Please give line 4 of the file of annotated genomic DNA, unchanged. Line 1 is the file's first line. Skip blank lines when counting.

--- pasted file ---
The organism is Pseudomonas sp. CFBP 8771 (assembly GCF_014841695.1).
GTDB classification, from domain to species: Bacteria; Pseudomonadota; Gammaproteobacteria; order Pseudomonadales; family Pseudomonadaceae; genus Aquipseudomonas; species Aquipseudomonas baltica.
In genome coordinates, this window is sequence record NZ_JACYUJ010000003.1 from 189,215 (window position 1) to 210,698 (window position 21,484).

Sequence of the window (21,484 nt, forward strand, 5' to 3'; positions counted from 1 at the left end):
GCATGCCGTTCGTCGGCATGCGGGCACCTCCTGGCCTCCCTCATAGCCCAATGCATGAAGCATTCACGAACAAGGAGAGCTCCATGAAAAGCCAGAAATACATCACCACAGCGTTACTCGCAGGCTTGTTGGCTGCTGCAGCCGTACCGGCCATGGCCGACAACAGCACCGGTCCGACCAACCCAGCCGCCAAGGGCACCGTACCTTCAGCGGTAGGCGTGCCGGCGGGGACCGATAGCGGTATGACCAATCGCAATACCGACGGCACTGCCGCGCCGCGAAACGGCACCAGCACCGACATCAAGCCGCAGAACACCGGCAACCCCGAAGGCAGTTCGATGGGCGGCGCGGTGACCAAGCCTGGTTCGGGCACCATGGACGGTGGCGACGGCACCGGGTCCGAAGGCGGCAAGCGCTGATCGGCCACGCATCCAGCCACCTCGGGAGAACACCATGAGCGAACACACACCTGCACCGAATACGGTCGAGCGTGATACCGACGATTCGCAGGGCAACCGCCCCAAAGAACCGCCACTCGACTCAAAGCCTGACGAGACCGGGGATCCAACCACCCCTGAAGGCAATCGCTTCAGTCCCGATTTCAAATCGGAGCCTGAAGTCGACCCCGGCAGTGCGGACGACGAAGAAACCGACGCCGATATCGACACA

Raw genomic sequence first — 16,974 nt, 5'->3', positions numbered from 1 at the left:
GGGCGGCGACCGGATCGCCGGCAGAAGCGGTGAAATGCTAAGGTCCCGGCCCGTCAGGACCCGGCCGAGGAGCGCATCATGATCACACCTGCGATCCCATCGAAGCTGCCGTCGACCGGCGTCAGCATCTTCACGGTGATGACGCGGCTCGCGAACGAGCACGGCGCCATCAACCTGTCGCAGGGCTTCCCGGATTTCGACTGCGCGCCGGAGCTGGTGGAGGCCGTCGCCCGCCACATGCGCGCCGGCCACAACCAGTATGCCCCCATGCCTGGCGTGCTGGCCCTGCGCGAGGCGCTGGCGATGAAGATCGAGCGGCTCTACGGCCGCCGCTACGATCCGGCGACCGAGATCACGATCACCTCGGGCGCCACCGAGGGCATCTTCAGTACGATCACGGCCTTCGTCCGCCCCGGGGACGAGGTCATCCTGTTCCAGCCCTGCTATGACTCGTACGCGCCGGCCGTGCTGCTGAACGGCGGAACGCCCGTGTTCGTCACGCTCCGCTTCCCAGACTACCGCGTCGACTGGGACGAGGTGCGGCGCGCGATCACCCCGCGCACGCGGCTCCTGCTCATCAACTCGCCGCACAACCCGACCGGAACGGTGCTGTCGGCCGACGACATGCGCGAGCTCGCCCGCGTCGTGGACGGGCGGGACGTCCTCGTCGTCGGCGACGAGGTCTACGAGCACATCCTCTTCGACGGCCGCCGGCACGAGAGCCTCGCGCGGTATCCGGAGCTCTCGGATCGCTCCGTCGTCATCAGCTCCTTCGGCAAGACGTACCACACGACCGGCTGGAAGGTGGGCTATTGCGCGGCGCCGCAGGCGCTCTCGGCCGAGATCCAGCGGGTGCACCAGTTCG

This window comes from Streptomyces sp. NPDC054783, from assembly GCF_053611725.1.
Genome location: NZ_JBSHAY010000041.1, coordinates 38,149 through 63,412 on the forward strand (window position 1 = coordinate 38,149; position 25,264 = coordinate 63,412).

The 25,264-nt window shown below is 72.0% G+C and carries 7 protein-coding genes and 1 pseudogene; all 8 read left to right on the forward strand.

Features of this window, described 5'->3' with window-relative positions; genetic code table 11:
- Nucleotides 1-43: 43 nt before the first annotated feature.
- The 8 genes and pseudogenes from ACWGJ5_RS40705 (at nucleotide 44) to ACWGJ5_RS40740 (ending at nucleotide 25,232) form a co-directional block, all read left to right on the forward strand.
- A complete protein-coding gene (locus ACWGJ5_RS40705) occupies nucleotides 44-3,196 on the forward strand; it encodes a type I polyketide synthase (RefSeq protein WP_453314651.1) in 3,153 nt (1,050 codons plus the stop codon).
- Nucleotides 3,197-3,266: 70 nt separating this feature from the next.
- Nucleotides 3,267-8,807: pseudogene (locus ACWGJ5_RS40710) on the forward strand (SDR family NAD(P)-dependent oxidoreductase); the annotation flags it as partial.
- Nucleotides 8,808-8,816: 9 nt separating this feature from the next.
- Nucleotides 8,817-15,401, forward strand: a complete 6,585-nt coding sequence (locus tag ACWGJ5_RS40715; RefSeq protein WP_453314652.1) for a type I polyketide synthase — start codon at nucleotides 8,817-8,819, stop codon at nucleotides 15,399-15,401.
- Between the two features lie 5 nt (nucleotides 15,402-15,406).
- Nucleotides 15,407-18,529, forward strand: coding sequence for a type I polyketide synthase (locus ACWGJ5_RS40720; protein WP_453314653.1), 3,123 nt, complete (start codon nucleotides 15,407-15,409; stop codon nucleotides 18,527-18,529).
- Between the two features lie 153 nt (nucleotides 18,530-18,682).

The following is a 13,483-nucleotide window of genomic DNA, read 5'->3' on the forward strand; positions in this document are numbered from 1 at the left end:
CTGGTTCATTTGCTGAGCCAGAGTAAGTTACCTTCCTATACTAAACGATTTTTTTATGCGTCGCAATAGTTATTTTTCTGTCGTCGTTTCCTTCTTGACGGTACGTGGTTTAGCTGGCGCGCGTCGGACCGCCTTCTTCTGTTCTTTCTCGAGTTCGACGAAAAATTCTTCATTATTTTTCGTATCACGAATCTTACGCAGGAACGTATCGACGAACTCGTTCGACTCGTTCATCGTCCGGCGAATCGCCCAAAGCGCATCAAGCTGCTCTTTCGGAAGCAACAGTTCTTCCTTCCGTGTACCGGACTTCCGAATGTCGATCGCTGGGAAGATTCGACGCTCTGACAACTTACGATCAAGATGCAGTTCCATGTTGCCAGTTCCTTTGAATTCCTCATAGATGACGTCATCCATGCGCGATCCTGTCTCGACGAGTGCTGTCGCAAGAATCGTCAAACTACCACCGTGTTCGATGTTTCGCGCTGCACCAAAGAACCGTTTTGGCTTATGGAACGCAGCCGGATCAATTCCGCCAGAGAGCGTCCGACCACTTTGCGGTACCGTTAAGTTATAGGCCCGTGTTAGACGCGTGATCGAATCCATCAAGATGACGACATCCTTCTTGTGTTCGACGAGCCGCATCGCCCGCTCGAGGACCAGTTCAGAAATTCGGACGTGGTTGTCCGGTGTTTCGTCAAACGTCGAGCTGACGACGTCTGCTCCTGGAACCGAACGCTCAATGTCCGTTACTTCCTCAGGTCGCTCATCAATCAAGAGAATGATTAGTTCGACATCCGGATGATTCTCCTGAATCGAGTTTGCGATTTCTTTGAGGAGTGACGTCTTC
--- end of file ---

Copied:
Sequence of the window (21,484 nt, forward strand, 5' to 3'; positions counted from 1 at the left end):